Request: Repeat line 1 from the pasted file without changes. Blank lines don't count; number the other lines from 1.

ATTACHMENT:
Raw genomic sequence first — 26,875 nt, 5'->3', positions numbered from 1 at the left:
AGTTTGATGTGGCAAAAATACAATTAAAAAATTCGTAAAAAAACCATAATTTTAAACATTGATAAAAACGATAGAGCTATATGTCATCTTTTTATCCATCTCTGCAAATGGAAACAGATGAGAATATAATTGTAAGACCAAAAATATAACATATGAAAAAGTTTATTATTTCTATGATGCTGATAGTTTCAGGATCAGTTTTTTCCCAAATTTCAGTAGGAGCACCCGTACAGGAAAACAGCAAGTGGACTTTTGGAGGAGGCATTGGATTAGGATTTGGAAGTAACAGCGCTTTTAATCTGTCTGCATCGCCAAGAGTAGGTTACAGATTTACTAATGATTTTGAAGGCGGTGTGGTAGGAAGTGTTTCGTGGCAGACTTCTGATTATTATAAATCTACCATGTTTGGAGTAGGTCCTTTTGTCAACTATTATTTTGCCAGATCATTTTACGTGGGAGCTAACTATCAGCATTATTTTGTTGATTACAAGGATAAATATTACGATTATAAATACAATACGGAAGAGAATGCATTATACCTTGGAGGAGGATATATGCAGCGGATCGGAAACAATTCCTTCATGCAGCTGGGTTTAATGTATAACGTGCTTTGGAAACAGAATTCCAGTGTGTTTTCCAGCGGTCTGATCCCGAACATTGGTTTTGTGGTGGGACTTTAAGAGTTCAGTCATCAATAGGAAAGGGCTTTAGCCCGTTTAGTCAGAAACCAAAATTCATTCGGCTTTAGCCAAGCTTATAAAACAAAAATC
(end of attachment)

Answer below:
Raw genomic sequence first — 26,875 nt, 5'->3', positions numbered from 1 at the left: